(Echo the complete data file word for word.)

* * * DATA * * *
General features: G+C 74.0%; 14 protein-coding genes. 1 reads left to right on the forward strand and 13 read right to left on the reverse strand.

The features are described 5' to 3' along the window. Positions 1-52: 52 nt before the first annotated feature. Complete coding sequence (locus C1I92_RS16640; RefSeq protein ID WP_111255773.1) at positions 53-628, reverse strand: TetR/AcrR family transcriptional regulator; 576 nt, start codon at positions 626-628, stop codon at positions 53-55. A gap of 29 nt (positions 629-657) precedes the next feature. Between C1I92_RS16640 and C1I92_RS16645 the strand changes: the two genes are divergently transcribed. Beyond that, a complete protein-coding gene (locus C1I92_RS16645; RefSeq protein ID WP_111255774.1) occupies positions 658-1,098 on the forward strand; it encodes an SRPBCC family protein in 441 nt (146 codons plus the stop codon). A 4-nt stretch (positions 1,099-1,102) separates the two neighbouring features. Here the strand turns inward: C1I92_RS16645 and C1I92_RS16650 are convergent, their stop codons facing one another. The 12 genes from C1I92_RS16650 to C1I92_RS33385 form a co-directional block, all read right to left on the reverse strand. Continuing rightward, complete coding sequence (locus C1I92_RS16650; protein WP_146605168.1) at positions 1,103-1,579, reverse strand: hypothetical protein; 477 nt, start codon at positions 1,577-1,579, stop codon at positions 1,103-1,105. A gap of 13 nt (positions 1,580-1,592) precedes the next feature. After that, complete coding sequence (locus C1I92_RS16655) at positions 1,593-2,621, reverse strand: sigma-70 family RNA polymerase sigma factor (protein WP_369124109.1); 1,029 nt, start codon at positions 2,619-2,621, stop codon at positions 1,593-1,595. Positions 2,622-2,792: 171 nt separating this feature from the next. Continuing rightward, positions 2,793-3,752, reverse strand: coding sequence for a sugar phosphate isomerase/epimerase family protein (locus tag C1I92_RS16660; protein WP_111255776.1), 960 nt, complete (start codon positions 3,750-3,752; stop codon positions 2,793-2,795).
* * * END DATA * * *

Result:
General features: G+C 74.0%; 14 protein-coding genes. 1 reads left to right on the forward strand and 13 read right to left on the reverse strand.

The features are described 5' to 3' along the window. Positions 1-52: 52 nt before the first annotated feature. Complete coding sequence (locus C1I92_RS16640; RefSeq protein ID WP_111255773.1) at positions 53-628, reverse strand: TetR/AcrR family transcriptional regulator; 576 nt, start codon at positions 626-628, stop codon at positions 53-55. A gap of 29 nt (positions 629-657) precedes the next feature. Between C1I92_RS16640 and C1I92_RS16645 the strand changes: the two genes are divergently transcribed. Beyond that, a complete protein-coding gene (locus C1I92_RS16645; RefSeq protein ID WP_111255774.1) occupies positions 658-1,098 on the forward strand; it encodes an SRPBCC family protein in 441 nt (146 codons plus the stop codon). A 4-nt stretch (positions 1,099-1,102) separates the two neighbouring features. Here the strand turns inward: C1I92_RS16645 and C1I92_RS16650 are convergent, their stop codons facing one another. The 12 genes from C1I92_RS16650 to C1I92_RS33385 form a co-directional block, all read right to left on the reverse strand. Continuing rightward, complete coding sequence (locus C1I92_RS16650; protein WP_146605168.1) at positions 1,103-1,579, reverse strand: hypothetical protein; 477 nt, start codon at positions 1,577-1,579, stop codon at positions 1,103-1,105. A gap of 13 nt (positions 1,580-1,592) precedes the next feature. After that, complete coding sequence (locus C1I92_RS16655) at positions 1,593-2,621, reverse strand: sigma-70 family RNA polymerase sigma factor (protein WP_369124109.1); 1,029 nt, start codon at positions 2,619-2,621, stop codon at positions 1,593-1,595. Positions 2,622-2,792: 171 nt separating this feature from the next. Continuing rightward, positions 2,793-3,752, reverse strand: coding sequence for a sugar phosphate isomerase/epimerase family protein (locus tag C1I92_RS16660; protein WP_111255776.1), 960 nt, complete (start codon positions 3,750-3,752; stop codon positions 2,793-2,795).